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Lay on him the curse of the wither'd heart,
The curse of the sleepless eye;
Till he wish and pray that his life would part,
Nor yet find leave to die!'
'Tis merry, 'tis merry, in good greenwood,
Though the birds have still'd their singing ;
The evening blaze doth Alice raise,
And Richard is fagots bringing.
Up Urgan starts, that hideous dwarf,
Before Lord Richard stands,
And as he cross'd and bless'd himself,
I fear not sign,' quoth the grisly elf,
'That is made with bloody hands.'
But out then spoke she, Alice Brand,
That woman void of fear,-
'And if there's blood upon his hand,
'Tis but the blood of deer.'
-Now loud thou liest, thou bold of mood!
It cleaves unto his hand,
The stain of thine own kindly blood,
The blood of Ethert Brand.'
Then forward stepp'd she, Alice Brand,
And made the holy sign,-
'And if there's blood on Richard's hand,
A spotless hand is mine.
'And I conjure thee, Demon elf,
By Him whom Demons fear,
To show us whence thou art thyself,
And what thine errand here?'
"Tis merry, 'tis merry, in Fairy-land,
When fairy birds are singing,
When the court doth ride by their monarch's side,
With bit and bridle ringing:
'And gaily shines the Fairy-land--
But all is glistening show,
Like the idle gleam that December's beam
Can dart on ice and snow.
'And fading, like that varied gleam,
Is our inconstant shape,
Who now like knight and lady seem,
And now like dwarf and ape.
'It was between the night and day,
When the Fairy King has power,
That I sunk down in a sinful fray,
And 'twixt life and death, was snatch'd away
To the joyless Elfin bower.
'But wist I of a woman bold,
Who thrice my brow durst sign,
I might regain my mortal mould,
As fair a form as thine.'
She cross'd him once-she cross'd him twice
That lady was so brave;
The fouler grew his goblin hue,
The darker grew the cave.
She cross'd him thrice, that lady bold!
-He rose beneath her hand
The fairest knight on Scottish mould,
Her brother, Ethert Brand!
---Merry it is in good greenwood,
When the mavis and merle are singing ; But merrier were they in Dumfermline gray When all the bells were ringing.
O, wert thou in the cauld blast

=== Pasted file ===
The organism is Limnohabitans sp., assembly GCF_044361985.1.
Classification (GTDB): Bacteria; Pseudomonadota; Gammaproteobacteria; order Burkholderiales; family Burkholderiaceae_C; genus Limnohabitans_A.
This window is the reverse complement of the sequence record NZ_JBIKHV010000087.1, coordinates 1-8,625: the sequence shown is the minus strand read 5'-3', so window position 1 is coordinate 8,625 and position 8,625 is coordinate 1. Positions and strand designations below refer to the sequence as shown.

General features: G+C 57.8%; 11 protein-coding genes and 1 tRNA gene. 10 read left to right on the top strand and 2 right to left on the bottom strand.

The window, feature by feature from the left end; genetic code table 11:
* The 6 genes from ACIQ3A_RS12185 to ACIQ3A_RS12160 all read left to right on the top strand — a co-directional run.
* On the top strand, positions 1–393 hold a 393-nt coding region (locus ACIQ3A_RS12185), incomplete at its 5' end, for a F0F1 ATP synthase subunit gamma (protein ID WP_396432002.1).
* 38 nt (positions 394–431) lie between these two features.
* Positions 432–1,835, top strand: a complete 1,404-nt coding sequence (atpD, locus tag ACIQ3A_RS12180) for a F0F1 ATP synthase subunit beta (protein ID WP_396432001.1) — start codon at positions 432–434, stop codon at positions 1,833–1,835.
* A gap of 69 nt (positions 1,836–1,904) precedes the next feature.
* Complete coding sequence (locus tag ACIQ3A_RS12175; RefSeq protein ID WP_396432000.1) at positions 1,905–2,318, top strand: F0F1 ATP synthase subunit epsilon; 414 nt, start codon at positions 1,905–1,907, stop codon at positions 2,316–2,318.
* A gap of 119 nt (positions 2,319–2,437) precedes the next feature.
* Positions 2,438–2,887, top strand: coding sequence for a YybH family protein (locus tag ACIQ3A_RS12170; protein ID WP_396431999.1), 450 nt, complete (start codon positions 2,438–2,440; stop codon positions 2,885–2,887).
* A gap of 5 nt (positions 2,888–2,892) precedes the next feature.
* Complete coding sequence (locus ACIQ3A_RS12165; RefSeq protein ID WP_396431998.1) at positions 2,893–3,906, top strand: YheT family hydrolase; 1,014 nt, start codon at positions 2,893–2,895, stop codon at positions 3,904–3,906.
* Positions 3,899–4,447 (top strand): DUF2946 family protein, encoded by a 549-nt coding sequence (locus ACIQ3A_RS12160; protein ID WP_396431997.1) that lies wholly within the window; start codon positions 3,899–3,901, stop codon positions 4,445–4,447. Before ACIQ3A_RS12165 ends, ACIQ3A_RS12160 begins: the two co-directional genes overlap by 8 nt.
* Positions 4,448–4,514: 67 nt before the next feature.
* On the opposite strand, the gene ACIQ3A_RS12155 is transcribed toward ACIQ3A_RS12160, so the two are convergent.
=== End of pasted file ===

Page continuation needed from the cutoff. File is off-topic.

O, WERT thou in the cauld blast,
On yonder lea, on yonder lea,
My plaidie to the angry airt,
I'd shelter thee, I'd shelter thee.
As slow our ship her foamy track
Against the wind was cleaving,
Her trembling pennant still looked back
To that dear isle 'twas leaving.
So loth we part from all we love,
From all the links that bind us;
So turn our hearts, where'er we rove,
To those we've left behind us!
When, round the bowl, of vanished years
We talk, with joyous seeming,
With smiles, that might as well be tears,
So faint, so sad their beaming;
While memory brings us back again
Each early tie that twined us,
Oh, sweet's the cup that circles then
To those we've left behind us!
And when, in other climes, we meet
Some isle or vale enchanting,
Where all looks flowery, wild, and sweet,
And nought but love is wanting;
We think how great had been our bliss,
If Heaven had but assigned us
To live and die in scenes like this,
With some we've left behind us!
As travellers oft look back, at eve,
When eastward darkly going,
To gaze upon that light they leave
Still faint behind them glowing,--
So, when the close of pleasure's day
To gloom hath near consigned us,
We turn to catch one fading ray
Of joy that's left behind us.
O, MY luve's like a red, red rose,
That's newly sprung in June:
O, my luve's like the melodie
That's sweetly play'd in tune.
As fair art thou, my bonnie lass,
So deep in luve am I :
And I will luve thee still, my dear,
Till a' the seas gang dry.
Till a' the seas gang dry, my dear,
And the rocks melt wi' the sun :
I will luve thee still, my dear,
While the sands o' life shall run.
And fare thee weel, my only luve,
And fare thee weel awhile!
And I will come again, my luve,
Tho' it were ten thousand mile.
ROBERT BRUCE'S ADDRESS TO HIS ARMY
SCOTS, wha hae wi' Wallace bled,
Scots, wham Bruce has aften led;
Welcome to your gory bed,
Now's the day, and now's the hour ;
See the front o' battle lower ;
See approach proud Edward's power-
Chains and slaverie !
Wha will be a traitor knave?
Wha can fill a coward's grave.?
Wha sae base as be a slave?
Let him turn and flee!
Wha for Scotland's King and law
Freedom's sword will strongly draw,
Free-man stand, or free-man fa'?
Let him follow me!
By oppression's woes and pains!
By your sons in servile chains!
We will drain our dearest veins,
But they shall be free!
Lay the proud usurpers low !
Tyrants fall in every foe!
Liberty's in every blow!
Let us do, or die!
THE Minstrel-boy to the war is gone,
In the ranks of death you'll find him ;
His father's sword he has girded on,
And his wild harp slung behind him.
'Land of song!' said the warrior-bard,
'Though all the world betrays thee,
One sword, at least, thy rights shall guard,
One faithful harp shall praise thee!'
The Minstrel fell!-but the foeman's chain
Could not bring his proud soul under;
The harp he loved ne'er spoke again,
For he tore its chords asunder;
And said, 'No chains shall sully thee,
Thou soul of love and bravery!
Thy songs were made for the brave and free,
They shall never sound in slavery!'
IT was a' for our rightfu' King,
We left fair Scotland's strand;
It was a' for our rightfu' King
We e'er saw Irish land,
We e'er saw Irish land.
Now a' is done that men can do,
And a' is done in vain ;
My love and native land farewell,
For I maun cross the main,